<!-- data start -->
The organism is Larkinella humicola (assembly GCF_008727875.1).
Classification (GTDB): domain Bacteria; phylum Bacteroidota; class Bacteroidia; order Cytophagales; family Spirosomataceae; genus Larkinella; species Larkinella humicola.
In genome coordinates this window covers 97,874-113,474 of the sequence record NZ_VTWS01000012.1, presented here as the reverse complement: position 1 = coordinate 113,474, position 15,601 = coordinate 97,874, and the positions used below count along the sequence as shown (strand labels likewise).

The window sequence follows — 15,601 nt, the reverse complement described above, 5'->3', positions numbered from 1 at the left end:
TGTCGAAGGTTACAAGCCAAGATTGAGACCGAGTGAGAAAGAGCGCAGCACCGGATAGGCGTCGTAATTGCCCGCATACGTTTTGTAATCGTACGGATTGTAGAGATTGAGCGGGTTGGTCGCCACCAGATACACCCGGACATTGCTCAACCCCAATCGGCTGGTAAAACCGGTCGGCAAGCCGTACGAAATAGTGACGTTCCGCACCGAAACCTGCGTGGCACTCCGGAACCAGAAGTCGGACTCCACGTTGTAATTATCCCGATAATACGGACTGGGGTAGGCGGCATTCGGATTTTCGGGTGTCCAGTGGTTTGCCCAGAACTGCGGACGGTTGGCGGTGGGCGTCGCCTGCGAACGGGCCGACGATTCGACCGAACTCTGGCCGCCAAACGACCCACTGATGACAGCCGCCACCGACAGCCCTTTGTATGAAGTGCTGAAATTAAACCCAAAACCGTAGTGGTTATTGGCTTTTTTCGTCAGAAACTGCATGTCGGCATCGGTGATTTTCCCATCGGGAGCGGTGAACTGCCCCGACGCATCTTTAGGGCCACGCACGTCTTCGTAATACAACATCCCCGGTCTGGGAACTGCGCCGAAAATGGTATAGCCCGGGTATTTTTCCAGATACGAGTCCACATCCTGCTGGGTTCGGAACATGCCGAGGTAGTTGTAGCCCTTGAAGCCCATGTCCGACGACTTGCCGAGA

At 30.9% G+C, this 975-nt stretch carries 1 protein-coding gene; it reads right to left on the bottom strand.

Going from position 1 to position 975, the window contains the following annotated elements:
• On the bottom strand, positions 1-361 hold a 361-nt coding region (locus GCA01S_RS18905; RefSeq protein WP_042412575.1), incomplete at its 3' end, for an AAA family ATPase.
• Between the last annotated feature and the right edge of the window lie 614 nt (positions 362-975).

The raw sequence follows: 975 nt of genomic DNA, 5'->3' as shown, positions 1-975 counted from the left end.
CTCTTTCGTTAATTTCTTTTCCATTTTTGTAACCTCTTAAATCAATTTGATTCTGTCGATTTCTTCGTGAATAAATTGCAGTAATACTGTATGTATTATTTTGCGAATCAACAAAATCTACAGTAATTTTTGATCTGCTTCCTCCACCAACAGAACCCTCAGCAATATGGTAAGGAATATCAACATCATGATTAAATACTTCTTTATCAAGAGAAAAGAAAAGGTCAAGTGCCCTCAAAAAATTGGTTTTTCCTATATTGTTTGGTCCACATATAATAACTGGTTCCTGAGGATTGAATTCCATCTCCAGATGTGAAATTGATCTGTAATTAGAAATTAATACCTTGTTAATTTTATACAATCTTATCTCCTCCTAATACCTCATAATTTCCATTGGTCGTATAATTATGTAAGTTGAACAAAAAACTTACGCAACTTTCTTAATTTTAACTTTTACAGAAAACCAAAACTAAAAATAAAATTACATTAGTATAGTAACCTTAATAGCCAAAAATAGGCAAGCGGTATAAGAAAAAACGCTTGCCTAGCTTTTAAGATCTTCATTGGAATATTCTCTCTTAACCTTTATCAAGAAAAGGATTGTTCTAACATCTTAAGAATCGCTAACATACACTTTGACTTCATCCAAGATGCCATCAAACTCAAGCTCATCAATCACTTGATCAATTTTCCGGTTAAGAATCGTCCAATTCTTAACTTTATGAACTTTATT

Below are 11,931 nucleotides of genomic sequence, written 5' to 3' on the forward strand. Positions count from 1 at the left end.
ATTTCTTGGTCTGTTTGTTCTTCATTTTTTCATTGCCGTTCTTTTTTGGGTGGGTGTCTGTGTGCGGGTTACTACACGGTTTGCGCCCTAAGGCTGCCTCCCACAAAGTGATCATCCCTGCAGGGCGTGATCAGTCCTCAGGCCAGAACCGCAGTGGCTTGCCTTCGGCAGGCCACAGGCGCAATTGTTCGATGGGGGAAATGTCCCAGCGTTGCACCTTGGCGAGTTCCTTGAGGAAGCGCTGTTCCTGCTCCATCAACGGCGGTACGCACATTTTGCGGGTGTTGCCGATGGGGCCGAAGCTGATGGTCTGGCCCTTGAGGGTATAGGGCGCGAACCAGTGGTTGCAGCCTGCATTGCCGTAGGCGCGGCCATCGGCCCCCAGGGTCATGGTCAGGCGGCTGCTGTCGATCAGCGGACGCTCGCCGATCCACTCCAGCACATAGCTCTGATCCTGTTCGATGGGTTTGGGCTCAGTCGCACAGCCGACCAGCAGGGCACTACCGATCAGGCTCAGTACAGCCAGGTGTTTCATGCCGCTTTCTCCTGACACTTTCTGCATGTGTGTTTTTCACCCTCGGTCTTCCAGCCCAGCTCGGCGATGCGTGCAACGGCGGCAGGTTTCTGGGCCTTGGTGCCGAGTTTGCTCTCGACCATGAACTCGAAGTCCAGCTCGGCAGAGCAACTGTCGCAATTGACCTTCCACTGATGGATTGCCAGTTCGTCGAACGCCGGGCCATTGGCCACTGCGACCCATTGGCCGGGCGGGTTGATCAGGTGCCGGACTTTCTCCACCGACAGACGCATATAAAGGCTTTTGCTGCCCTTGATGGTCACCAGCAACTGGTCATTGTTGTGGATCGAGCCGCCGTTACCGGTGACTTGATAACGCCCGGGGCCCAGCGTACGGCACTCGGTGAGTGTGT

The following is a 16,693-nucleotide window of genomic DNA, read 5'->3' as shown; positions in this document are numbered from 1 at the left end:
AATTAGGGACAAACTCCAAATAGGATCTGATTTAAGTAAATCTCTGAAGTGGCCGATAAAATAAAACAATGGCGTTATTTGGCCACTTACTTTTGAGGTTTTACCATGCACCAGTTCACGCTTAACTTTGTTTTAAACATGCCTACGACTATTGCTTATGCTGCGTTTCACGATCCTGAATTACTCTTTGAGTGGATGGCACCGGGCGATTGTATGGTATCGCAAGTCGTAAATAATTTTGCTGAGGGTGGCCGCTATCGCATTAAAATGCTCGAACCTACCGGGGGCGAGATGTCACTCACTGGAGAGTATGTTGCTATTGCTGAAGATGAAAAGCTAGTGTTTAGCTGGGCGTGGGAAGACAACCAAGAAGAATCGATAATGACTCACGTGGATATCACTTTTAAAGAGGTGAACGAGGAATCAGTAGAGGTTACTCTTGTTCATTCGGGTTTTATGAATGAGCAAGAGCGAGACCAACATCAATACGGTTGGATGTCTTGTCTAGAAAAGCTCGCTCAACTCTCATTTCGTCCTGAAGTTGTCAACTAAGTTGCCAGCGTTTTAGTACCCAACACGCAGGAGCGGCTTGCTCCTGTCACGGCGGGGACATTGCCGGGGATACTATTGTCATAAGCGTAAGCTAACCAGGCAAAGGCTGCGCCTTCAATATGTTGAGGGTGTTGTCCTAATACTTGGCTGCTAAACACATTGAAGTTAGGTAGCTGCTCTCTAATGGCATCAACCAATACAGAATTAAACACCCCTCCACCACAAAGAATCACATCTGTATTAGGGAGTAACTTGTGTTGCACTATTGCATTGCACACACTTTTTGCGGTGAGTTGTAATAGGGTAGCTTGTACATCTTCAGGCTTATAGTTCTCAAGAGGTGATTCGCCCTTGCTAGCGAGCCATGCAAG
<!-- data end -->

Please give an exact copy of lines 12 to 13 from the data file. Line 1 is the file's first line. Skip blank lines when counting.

Below are 11,931 nucleotides of genomic sequence, written 5' to 3' on the forward strand. Positions count from 1 at the left end.
ATTTCTTGGTCTGTTTGTTCTTCATTTTTTCATTGCCGTTCTTTTTTGGGTGGGTGTCTGTGTGCGGGTTACTACACGGTTTGCGCCCTAAGGCTGCCTCCCACAAAGTGATCATCCCTGCAGGGCGTGATCAGTCCTCAGGCCAGAACCGCAGTGGCTTGCCTTCGGCAGGCCACAGGCGCAATTGTTCGATGGGGGAAATGTCCCAGCGTTGCACCTTGGCGAGTTCCTTGAGGAAGCGCTGTTCCTGCTCCATCAACGGCGGTACGCACATTTTGCGGGTGTTGCCGATGGGGCCGAAGCTGATGGTCTGGCCCTTGAGGGTATAGGGCGCGAACCAGTGGTTGCAGCCTGCATTGCCGTAGGCGCGGCCATCGGCCCCCAGGGTCATGGTCAGGCGGCTGCTGTCGATCAGCGGACGCTCGCCGATCCACTCCAGCACATAGCTCTGATCCTGTTCGATGGGTTTGGGCTCAGTCGCACAGCCGACCAGCAGGGCACTACCGATCAGGCTCAGTACAGCCAGGTGTTTCATGCCGCTTTCTCCTGACACTTTCTGCATGTGTGTTTTTCACCCTCGGTCTTCCAGCCCAGCTCGGCGATGCGTGCAACGGCGGCAGGTTTCTGGGCCTTGGTGCCGAGTTTGCTCTCGACCATGAACTCGAAGTCCAGCTCGGCAGAGCAACTGTCGCAATTGACCTTCCACTGATGGATTGCCAGTTCGTCGAACGCCGGGCCATTGGCCACTGCGACCCATTGGCCGGGCGGGTTGATCAGGTGCCGGACTTTCTCCACCGACAGACGCATATAAAGGCTTTTGCTGCCCTTGATGGTCACCAGCAACTGGTCATTGTTGTGGATCGAGCCGCCGTTACCGGTGACTTGATAACGCCCGGGGCCCAGCGTACGGCACTCGGTGAGTGTGT